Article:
He was a Colonel. Senior rank in the ISB; mid-level rank in the Empire as a whole(just below General.)
That said, Yularen's status within the ISB held enough sway with the political figureheads that he could accuse damn near anyone in the Empire of wrongdoing(even if they outranked him), and subsequently arrest them, no questions asked. Governors, Senators, Admirals, etc. all fell under Yularen's umbrella in that regard -- he was basically the Empire's chief Internal Affairs officer(among much more.)
...But in your standard tactical/military engagement, he was subordinate to a great many.
The Tarkin novelization is set 5 years after RotS. Darth Vader #13 is set 3 years after RotS. IOW, Tarkin was promoted to a Grand Moff at least 2 years earlier than the novel stated.
There are no longer 'levels of canon' in Star Wars. When Disney acquired the franchise a few years ago, they deemed that all forms of SW media released after 04/25/14 are of equal canonicity. That said, the comics now hold just as much canonical weight as the films themselves.
So yes, the comic(ie. the more recent canonical information) essentially retconned Tarkin's promotional time-table by having it occur earlier than had previously been established.
Last edited by Galan007 on Mar 23rd, 2018 at 12:09 AM
Tbf, the film-based novelizations are a special case. Obviously the novels were never published with the intent of completely supplementing the film itself, thus are only canon where they align with what is seen on-screen. They can also expand upon the films, so long as no flagrant contradiction occurs.
For example, the information provided in TLJ novelization pertaining to Snoke is why we now know so much about he and the First Order's canon background/history. The novel tells us how Kylo canonically survived Chewie's blaster bolt to the abdomen in TFA. The novel tells us another canon adventure Rey had with Luke on Ahch-To, which was never shown/mentioned in the film. etc. etc.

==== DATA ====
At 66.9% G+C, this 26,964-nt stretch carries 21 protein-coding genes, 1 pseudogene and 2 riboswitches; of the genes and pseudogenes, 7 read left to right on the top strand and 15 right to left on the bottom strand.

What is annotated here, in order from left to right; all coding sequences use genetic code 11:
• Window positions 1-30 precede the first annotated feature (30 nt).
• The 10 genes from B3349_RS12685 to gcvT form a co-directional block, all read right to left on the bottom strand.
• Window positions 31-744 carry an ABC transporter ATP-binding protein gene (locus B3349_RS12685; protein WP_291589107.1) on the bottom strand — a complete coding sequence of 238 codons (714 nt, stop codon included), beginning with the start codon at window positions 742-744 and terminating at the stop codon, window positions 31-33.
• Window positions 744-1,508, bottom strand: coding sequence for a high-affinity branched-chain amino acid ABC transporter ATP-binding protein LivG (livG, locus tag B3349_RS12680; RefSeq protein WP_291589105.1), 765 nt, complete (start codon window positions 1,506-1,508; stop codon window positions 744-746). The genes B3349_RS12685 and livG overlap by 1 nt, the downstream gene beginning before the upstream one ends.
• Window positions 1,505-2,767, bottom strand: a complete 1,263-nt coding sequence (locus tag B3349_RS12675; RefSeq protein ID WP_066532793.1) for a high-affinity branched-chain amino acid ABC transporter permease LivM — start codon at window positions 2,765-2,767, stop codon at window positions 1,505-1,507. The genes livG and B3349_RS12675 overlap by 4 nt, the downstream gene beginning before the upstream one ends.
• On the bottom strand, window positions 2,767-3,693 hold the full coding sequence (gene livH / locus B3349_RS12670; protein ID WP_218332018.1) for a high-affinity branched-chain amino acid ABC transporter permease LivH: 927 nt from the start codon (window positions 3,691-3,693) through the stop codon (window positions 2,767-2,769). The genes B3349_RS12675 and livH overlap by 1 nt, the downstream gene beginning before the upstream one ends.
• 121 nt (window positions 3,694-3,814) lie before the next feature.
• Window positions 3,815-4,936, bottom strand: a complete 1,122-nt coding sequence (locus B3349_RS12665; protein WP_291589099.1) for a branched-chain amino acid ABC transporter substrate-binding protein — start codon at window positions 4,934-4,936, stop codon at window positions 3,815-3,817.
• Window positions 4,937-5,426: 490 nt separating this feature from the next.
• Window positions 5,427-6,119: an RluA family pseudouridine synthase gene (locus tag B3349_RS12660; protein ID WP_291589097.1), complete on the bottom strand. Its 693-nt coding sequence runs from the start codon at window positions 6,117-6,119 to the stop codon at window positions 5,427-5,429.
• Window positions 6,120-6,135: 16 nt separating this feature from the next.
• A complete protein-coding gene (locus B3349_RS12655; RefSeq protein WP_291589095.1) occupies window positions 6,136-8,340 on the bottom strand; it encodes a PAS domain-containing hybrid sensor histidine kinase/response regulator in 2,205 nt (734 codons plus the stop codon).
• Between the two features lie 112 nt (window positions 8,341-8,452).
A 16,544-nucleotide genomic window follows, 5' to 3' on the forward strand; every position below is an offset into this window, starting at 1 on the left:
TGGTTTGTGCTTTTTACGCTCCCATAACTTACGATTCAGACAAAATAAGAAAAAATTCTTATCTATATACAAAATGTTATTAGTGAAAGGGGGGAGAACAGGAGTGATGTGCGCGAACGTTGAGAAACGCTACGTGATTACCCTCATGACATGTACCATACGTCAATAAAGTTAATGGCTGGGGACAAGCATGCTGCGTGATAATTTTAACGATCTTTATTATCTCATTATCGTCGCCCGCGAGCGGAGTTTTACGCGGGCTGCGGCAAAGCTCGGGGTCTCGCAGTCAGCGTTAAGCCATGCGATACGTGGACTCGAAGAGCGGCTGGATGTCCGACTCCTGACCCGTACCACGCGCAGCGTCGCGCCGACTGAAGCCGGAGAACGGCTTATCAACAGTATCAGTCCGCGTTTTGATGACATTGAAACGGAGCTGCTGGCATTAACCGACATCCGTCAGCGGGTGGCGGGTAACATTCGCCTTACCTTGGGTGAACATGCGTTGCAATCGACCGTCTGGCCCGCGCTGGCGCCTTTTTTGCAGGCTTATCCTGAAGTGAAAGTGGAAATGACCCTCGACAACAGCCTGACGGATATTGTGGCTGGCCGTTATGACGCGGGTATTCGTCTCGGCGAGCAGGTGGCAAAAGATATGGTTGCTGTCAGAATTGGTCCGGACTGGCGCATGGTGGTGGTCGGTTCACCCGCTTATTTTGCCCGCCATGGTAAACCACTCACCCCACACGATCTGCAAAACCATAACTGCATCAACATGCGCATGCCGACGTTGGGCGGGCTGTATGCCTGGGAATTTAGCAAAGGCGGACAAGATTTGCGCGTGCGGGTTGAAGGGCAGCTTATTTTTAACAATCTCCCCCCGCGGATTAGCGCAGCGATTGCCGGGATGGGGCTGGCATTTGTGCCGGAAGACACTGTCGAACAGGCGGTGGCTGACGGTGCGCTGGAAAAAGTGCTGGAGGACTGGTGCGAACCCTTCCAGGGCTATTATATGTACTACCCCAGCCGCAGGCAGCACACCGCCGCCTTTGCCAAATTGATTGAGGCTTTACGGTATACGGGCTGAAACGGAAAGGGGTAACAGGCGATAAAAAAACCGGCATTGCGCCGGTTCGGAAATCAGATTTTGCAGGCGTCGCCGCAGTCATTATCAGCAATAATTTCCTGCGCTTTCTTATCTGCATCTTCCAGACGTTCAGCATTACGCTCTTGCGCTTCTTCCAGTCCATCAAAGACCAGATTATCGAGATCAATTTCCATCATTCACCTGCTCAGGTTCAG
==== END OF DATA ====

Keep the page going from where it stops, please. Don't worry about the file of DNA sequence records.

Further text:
But yes, in cases where the film and the film-based novel overtly contradict one another, we defer to the film's depiction... So let me amend my previous post by stating [what I thought was] the obvious: barring a select few cases, all forms of SW media are equalized under Disney's "one universe" policy.
Last edited by Galan007 on Mar 23rd, 2018 at 01:26 AM
It essentially functions how it used to. The comics/games/novels/TV shows don't have the authority to retcon the movies, nor do the comics/games/novels have the authority to retcon the TV shows. The only place of retcon is between the standard C-Canon sources, which is how it's always been.
__________________ "There is only Revan. Only he can shape this galaxy as it is meant to be shaped."
galan your more familiar with the imperial hierarchy than most so i have another question-
Is there a particular reason why some characters refer to Tarkin as "Grand moff" and others call him "governor"?
is it just the writers ways of reminding us that he holds both titles? i mean, I noticed that people like Pryce call him grand moff, while Thrawn calls him governor. the title switching happens all the time.lol
Technically Tarkin's particular rank/title is somewhat situational, and is supposed to change in accordance with whatever issue(s) he is addressing at any given time. In all dealings with Palpatine, for example, he should be referred to as a Grand Moff. In military matters, however, he should be referred to as a Governor:
...But aside from Thrawn(and sometimes Vader), who typically did refer to Tarkin as "Governor" when they discussed military affairs, and "Moff" or "Grand Moff" when they discussed all other Imperial matters, no real distinction is usually made -- the titles/ranks are often used interchangeably. Simply put, Tarkin is Tarkin, and his position/status as the Empire's proverbial #2 was well-known to pretty much everyone in the galaxy either way.
Heck, even in this recent example Tarkin is referred to as "Governor" and "Grand Moff" in the very same sequence by his underlings: https://i.imgur.com/GMWg4R2.jpg
As mentioned above: most writers tend to use the titles synonymously.